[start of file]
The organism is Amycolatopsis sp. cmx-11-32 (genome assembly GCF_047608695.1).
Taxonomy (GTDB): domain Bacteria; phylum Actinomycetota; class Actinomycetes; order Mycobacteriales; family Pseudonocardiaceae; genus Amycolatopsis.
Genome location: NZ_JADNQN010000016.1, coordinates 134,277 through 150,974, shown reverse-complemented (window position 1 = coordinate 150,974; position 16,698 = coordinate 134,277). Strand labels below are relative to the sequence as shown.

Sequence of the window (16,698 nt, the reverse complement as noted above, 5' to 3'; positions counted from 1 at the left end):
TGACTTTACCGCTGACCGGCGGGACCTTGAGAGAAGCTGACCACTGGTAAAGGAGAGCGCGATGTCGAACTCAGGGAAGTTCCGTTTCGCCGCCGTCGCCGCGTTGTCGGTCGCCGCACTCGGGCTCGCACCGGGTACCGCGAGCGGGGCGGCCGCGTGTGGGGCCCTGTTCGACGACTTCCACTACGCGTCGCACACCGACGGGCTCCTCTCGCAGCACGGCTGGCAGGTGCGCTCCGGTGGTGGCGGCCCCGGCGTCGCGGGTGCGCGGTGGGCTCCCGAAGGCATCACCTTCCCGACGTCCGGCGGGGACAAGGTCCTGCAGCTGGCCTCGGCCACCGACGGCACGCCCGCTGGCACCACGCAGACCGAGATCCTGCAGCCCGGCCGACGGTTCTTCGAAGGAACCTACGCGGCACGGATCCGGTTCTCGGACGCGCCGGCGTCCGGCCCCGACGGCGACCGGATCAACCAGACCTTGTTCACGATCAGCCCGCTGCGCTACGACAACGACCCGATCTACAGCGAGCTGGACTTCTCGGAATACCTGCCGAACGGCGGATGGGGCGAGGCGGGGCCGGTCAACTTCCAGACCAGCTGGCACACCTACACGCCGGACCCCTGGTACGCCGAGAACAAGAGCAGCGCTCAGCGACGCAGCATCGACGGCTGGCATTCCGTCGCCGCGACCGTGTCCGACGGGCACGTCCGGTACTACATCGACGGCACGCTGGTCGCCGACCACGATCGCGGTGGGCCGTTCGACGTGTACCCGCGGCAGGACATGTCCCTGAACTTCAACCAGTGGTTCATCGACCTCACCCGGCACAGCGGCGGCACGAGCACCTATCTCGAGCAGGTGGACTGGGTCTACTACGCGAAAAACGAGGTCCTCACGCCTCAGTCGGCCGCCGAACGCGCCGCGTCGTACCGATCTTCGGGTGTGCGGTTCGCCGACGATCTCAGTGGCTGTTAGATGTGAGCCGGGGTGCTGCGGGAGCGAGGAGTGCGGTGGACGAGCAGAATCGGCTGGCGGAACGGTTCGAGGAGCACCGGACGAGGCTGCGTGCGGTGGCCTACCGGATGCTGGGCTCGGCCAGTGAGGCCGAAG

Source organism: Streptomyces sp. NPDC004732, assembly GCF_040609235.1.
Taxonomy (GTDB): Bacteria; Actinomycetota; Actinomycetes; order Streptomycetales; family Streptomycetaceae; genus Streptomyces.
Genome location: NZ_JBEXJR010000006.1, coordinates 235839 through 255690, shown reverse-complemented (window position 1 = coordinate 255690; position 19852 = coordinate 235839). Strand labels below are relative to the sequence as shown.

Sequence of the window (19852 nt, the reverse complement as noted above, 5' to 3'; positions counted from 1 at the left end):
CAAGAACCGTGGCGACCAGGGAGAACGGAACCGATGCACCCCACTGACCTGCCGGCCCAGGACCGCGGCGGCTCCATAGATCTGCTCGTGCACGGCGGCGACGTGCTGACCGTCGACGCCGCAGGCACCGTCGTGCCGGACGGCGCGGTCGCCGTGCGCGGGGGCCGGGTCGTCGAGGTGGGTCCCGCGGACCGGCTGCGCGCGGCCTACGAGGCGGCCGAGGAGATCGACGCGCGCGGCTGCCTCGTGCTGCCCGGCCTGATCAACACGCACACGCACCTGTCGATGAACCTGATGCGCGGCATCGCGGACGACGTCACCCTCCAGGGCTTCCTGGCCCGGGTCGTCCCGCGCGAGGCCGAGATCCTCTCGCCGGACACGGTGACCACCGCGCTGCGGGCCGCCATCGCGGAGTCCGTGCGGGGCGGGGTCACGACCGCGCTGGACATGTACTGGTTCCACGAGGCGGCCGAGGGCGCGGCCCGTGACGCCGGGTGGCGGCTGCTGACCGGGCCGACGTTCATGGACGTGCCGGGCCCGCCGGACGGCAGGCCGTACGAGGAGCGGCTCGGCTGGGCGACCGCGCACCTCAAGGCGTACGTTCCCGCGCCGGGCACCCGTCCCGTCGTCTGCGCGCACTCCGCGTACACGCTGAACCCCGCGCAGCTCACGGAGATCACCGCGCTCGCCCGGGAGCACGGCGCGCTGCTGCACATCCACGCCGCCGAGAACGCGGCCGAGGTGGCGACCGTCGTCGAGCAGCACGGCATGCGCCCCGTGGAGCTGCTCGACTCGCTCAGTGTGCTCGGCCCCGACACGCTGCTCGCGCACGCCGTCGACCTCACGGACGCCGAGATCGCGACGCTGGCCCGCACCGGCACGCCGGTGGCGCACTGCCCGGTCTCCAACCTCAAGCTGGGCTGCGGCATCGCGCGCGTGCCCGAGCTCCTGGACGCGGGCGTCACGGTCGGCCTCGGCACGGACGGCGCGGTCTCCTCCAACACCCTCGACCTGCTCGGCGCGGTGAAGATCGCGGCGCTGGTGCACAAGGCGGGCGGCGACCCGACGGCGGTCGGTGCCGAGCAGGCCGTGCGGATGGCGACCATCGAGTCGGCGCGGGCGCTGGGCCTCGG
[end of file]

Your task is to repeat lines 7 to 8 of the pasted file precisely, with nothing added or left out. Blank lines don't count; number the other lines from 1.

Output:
Taxonomy (GTDB): Bacteria; Actinomycetota; Actinomycetes; order Streptomycetales; family Streptomycetaceae; genus Streptomyces.
Genome location: NZ_JBEXJR010000006.1, coordinates 235839 through 255690, shown reverse-complemented (window position 1 = coordinate 255690; position 19852 = coordinate 235839). Strand labels below are relative to the sequence as shown.